This post contains spoilers for Guardians of the Galaxy Vol. 2.
The first Guardians of the Galaxy, released in 2014, was an impressive feat of world-building. It faced the same challenge as most of the films in the early phase of the Marvel Cinematic Universe: It had to get the audience up to speed with a whole cast of characters based on a comic-book property that lacked the popularity of Spider-Man. Beyond introducing Peter Quill (Chris Pratt) and his merry band of alien friends, Guardians also had to expand the Marvel world into the cosmos, setting their adventures in a realm of complicated intergalactic politics.
It might be hard to remember, but there was a time not so long ago that Iron Man, Thor, Captain America, and Guardians were not thought particularly bankable. But now that origins have given way to sequels, the Marvel universe seems focused on maintaining the churn of its ever-growing brand, leading to films (like 2016’s Captain America: Civil War) that serve largely as advertisements for future installments. Every plot outcome seems temporary, every shake-up of The Avengers a gimmick.
It’s an approach that’s been wildly successful, imposing a coherency and firm sense of a shared universe, down to each movie’s crisp but unexciting visuals, carefully choreographed action, and samey musical scores. But until last week’s release of Guardians of the Galaxy Vol. 2, it had been a long time since a superhero movie really echoed the small-scale feel of classic comics. That is, the film is less worried about setting up multiple sequels or crossing over with other characters, and more focused on a tightly plotted, self-contained story arc with a proper conclusion. The only fear is, looking ahead to Marvel’s future, it seems very likely viewers won’t see another movie like it anytime soon.
Guardians 2 had multiple things going for it in this regard. It’s still relatively walled off from the rest of the Marvel world, taking place as it does in deep space, far from the Earth-bound concerns of the Avengers and their ilk. It’s one of the only Marvel films made by a real auteur—James Gunn, who wrote and directed both movies and seems to operate with some slight independence from the larger studio machine (overseen by the producer Kevin Feige, who’s responsible for the general continuity between Marvel movies). And, best of all, it has a story that’s actually structured around a charismatic villain (Ego, played by Kurt Russell).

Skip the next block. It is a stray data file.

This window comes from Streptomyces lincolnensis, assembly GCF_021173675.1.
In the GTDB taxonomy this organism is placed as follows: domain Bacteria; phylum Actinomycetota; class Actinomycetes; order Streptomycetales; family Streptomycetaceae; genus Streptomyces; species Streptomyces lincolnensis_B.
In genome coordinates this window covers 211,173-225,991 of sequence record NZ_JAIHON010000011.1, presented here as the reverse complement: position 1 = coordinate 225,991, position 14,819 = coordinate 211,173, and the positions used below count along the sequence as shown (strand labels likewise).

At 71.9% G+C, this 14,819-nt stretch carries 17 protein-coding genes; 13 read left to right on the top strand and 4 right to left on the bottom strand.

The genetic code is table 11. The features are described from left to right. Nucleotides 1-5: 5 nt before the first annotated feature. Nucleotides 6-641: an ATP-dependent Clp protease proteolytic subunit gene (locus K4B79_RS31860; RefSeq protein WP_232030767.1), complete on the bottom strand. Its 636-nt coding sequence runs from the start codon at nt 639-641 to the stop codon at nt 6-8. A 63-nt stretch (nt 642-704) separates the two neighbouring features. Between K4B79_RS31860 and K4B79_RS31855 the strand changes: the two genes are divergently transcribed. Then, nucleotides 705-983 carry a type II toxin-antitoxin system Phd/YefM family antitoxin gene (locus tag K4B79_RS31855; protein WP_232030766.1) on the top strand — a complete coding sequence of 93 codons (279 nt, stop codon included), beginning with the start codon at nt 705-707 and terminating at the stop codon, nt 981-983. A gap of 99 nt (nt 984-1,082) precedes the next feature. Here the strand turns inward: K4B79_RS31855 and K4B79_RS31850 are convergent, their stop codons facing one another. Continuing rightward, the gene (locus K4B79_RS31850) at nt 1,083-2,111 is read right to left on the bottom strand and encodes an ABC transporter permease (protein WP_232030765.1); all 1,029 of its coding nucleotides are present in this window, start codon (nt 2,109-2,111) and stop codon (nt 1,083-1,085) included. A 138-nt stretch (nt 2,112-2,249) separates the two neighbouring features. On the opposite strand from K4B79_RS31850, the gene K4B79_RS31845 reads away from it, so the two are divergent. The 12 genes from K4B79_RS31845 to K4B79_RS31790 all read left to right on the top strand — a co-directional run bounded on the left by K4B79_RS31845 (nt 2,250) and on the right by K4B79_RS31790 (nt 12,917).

In Marvel lingo, Guardians 2 feels like a great six-issue arc, the kind of storytelling that used to be the backbone of superhero comics. It resolves the question of Peter’s parentage (his father is Ego, a celestial being whose true form is a giant planet), a mystery introduced in the first film and fully resolved here. Like many a classic team story, it breaks the Guardians up for most of the movie, sending them on separate but related missions, then reunites them, their bonds tested but stronger than ever. And it takes full advantage of the series’s intergalactic setting, layering in the wacky psychedelic imagery and boundless imagination of classic ’70s space comics (like Silver Surfer or Journey Into Mystery).
The franchise would be wise to draw from this old-school well more often. Guardians of the Galaxy Vol. 2 features no appearances from other Marvel superheroes or villains for basically the first time since the series launched with Iron Man in 2008. It ends with several post-credits scenes, but they’re all in-jokey nods to events that happened in the movie, rather than teasers for unrelated, upcoming films. And it’s centered on an emotional arc about family—in which Peter comes to terms with Ego’s villainy, and accepts the more conventionally flawed Yondu (Michael Rooker) as his real father figure.
But the Marvel Cinematic Universe cares more about imitating the current mode of storytelling for comic books, where vast, intertwined story arcs that draw in every A-list superhero title compel the reader to buy any and all related issues to keep up. One could just watch Marvel’s Thor movies, or every Captain America entry, and avoid the rest, but each film makes references to a half-dozen others, as if to make them almost impossible to understand on their own. It’s a careful, calibrated approach—that so far hasn’t applied to the Guardians movies.
Soon enough, Peter Quill and his friends will be drawn into the bigger morass. The entire Guardians cast is taking part in Avengers: Infinity War, 2018’s superhero-laden extravaganza that will center on the cosmic Infinity Gems and the looming villain Thanos (Josh Brolin), who appeared briefly in the first Guardians movie. Gunn has promised to return to an already greenlit third Guardians, and he may be able to continue sheltering those movies somewhat.
Still, the franchise is more important than the sub-franchise: Guardians of the Galaxy Vol. 2 could be the last movie where Rocket Raccoon doesn’t buy a drink with Doctor Strange, or Ant-Man doesn’t hitch a ride on Groot’s back. A comic-book film used to be an unusual enough event to generate interest on its own; now, it partly exists to hype another five coming attractions, like some never-ending pyramid scheme. Guardians 2 isn’t getting enough credit for breaking that mold, but it’s a distinction viewers may soon cherish.